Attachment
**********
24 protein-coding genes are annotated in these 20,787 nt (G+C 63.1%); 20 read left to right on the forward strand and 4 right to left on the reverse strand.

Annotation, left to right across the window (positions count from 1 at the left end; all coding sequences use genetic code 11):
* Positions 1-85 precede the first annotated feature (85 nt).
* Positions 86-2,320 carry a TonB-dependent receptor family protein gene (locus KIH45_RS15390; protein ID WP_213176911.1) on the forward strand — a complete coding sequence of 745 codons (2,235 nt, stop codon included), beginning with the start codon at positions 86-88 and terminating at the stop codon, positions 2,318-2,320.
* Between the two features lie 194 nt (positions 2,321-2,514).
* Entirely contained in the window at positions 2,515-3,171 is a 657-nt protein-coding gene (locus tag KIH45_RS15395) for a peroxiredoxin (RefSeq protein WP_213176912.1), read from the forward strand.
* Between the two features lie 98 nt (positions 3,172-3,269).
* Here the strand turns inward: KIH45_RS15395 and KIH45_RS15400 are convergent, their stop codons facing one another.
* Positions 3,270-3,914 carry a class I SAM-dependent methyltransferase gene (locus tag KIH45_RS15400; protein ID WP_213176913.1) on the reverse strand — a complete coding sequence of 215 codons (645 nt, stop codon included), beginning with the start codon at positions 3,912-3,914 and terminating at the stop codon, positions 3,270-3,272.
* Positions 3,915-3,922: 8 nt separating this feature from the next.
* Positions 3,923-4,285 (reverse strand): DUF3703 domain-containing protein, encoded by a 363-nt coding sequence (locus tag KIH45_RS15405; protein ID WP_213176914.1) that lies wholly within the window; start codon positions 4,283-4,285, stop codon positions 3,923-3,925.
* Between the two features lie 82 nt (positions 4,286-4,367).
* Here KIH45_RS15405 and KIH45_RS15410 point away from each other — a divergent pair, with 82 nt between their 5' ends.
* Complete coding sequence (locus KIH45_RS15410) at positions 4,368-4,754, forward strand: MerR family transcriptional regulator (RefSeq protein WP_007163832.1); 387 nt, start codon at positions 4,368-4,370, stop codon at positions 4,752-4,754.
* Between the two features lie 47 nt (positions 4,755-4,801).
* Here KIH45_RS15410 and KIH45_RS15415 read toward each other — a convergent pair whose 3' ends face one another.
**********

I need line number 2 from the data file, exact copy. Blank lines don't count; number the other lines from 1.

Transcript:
Annotation, left to right across the window (positions count from 1 at the left end; all coding sequences use genetic code 11):